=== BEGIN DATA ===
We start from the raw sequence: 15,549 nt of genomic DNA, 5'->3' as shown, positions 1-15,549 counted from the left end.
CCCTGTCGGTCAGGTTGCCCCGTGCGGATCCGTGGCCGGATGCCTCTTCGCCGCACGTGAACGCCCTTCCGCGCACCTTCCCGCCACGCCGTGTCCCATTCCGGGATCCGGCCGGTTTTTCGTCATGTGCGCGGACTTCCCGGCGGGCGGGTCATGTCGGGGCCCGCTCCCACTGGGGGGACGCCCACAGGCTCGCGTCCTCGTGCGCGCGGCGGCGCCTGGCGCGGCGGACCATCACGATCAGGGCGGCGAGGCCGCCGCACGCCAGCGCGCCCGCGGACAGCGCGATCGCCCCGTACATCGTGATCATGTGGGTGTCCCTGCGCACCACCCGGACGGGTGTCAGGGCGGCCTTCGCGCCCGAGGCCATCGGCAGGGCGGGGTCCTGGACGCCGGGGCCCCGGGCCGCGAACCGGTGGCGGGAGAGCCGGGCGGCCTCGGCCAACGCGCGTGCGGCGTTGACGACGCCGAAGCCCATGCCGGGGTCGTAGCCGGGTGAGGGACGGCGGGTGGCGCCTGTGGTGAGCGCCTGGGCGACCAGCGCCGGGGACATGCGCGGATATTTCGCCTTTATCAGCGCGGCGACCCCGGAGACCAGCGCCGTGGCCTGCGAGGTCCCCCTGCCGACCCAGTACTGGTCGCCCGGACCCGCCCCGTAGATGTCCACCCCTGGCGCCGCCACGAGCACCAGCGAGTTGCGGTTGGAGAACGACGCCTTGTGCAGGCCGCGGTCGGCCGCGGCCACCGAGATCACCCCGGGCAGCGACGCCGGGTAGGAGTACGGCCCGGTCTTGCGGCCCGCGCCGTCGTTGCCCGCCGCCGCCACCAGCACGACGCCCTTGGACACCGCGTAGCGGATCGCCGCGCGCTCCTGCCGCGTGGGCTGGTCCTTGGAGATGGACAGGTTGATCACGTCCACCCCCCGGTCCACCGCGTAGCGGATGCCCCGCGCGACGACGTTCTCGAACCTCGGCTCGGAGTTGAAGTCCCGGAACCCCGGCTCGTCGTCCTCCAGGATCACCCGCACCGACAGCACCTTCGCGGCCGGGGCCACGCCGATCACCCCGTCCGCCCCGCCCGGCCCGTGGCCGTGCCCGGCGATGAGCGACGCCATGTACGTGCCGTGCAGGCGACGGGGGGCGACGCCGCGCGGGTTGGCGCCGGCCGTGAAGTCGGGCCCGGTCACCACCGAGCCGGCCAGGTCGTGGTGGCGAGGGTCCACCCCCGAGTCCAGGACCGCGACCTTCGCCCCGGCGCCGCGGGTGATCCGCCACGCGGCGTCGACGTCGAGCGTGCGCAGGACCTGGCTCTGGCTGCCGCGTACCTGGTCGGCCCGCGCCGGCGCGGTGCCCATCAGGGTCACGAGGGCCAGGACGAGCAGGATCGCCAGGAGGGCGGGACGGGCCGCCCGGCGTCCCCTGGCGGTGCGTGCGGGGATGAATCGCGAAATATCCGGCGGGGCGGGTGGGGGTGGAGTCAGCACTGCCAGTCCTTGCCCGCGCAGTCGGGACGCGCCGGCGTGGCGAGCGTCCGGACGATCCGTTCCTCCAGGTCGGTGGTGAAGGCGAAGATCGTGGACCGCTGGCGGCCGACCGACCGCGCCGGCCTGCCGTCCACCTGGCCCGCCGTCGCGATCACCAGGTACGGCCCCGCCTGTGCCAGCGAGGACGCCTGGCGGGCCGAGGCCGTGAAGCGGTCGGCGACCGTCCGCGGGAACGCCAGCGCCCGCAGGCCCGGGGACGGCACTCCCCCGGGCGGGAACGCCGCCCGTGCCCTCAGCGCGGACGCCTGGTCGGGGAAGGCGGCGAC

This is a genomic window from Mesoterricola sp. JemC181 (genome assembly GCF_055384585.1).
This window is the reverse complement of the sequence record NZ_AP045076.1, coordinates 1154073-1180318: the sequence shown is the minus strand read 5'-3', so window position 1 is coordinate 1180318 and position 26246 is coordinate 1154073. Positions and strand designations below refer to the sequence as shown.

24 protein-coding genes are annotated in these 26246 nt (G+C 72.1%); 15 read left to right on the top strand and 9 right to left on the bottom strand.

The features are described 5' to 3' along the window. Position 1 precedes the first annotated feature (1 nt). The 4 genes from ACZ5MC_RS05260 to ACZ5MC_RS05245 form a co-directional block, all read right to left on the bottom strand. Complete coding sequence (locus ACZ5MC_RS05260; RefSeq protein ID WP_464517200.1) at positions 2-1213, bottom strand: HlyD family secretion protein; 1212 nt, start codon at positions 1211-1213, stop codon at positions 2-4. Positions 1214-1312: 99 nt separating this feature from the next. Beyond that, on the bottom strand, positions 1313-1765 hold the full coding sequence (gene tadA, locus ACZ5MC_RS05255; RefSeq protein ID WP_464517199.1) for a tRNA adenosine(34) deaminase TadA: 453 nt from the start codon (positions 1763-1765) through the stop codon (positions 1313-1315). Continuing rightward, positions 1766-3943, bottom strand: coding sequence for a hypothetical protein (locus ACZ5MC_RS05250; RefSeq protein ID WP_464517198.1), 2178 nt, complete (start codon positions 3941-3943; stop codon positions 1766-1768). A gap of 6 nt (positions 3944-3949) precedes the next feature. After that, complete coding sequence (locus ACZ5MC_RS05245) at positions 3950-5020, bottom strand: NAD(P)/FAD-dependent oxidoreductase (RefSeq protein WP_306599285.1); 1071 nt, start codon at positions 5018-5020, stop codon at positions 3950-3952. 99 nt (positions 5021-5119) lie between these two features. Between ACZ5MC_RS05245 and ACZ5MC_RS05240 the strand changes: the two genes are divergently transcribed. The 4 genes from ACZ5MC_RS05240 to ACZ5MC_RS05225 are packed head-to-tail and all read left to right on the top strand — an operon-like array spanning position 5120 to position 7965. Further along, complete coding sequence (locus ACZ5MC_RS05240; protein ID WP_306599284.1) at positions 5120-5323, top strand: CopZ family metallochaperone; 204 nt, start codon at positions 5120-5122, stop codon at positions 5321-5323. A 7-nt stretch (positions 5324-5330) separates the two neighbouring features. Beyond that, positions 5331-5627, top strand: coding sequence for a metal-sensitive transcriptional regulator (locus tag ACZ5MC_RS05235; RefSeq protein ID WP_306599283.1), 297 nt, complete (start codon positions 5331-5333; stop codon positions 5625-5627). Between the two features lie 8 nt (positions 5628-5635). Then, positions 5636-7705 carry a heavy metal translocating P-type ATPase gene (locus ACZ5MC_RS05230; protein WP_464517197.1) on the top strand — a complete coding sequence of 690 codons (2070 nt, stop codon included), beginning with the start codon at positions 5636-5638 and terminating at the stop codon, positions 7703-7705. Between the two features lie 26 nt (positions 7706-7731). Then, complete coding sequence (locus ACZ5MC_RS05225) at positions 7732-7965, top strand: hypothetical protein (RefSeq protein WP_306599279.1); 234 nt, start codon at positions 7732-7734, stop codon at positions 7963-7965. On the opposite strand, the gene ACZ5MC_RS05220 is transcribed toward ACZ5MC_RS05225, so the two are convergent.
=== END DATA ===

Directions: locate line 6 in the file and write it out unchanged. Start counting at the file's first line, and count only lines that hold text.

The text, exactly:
The features are described 5' to 3' along the window. Position 1 precedes the first annotated feature (1 nt). The 4 genes from ACZ5MC_RS05260 to ACZ5MC_RS05245 form a co-directional block, all read right to left on the bottom strand. Complete coding sequence (locus ACZ5MC_RS05260; RefSeq protein ID WP_464517200.1) at positions 2-1213, bottom strand: HlyD family secretion protein; 1212 nt, start codon at positions 1211-1213, stop codon at positions 2-4. Positions 1214-1312: 99 nt separating this feature from the next. Beyond that, on the bottom strand, positions 1313-1765 hold the full coding sequence (gene tadA, locus ACZ5MC_RS05255; RefSeq protein ID WP_464517199.1) for a tRNA adenosine(34) deaminase TadA: 453 nt from the start codon (positions 1763-1765) through the stop codon (positions 1313-1315). Continuing rightward, positions 1766-3943, bottom strand: coding sequence for a hypothetical protein (locus ACZ5MC_RS05250; RefSeq protein ID WP_464517198.1), 2178 nt, complete (start codon positions 3941-3943; stop codon positions 1766-1768). A gap of 6 nt (positions 3944-3949) precedes the next feature. After that, complete coding sequence (locus ACZ5MC_RS05245) at positions 3950-5020, bottom strand: NAD(P)/FAD-dependent oxidoreductase (RefSeq protein WP_306599285.1); 1071 nt, start codon at positions 5018-5020, stop codon at positions 3950-3952. 99 nt (positions 5021-5119) lie between these two features. Between ACZ5MC_RS05245 and ACZ5MC_RS05240 the strand changes: the two genes are divergently transcribed. The 4 genes from ACZ5MC_RS05240 to ACZ5MC_RS05225 are packed head-to-tail and all read left to right on the top strand — an operon-like array spanning position 5120 to position 7965. Further along, complete coding sequence (locus ACZ5MC_RS05240; protein ID WP_306599284.1) at positions 5120-5323, top strand: CopZ family metallochaperone; 204 nt, start codon at positions 5120-5122, stop codon at positions 5321-5323. A 7-nt stretch (positions 5324-5330) separates the two neighbouring features. Beyond that, positions 5331-5627, top strand: coding sequence for a metal-sensitive transcriptional regulator (locus tag ACZ5MC_RS05235; RefSeq protein ID WP_306599283.1), 297 nt, complete (start codon positions 5331-5333; stop codon positions 5625-5627). Between the two features lie 8 nt (positions 5628-5635). Then, positions 5636-7705 carry a heavy metal translocating P-type ATPase gene (locus ACZ5MC_RS05230; protein WP_464517197.1) on the top strand — a complete coding sequence of 690 codons (2070 nt, stop codon included), beginning with the start codon at positions 5636-5638 and terminating at the stop codon, positions 7703-7705. Between the two features lie 26 nt (positions 7706-7731). Then, complete coding sequence (locus ACZ5MC_RS05225) at positions 7732-7965, top strand: hypothetical protein (RefSeq protein WP_306599279.1); 234 nt, start codon at positions 7732-7734, stop codon at positions 7963-7965. On the opposite strand, the gene ACZ5MC_RS05220 is transcribed toward ACZ5MC_RS05225, so the two are convergent.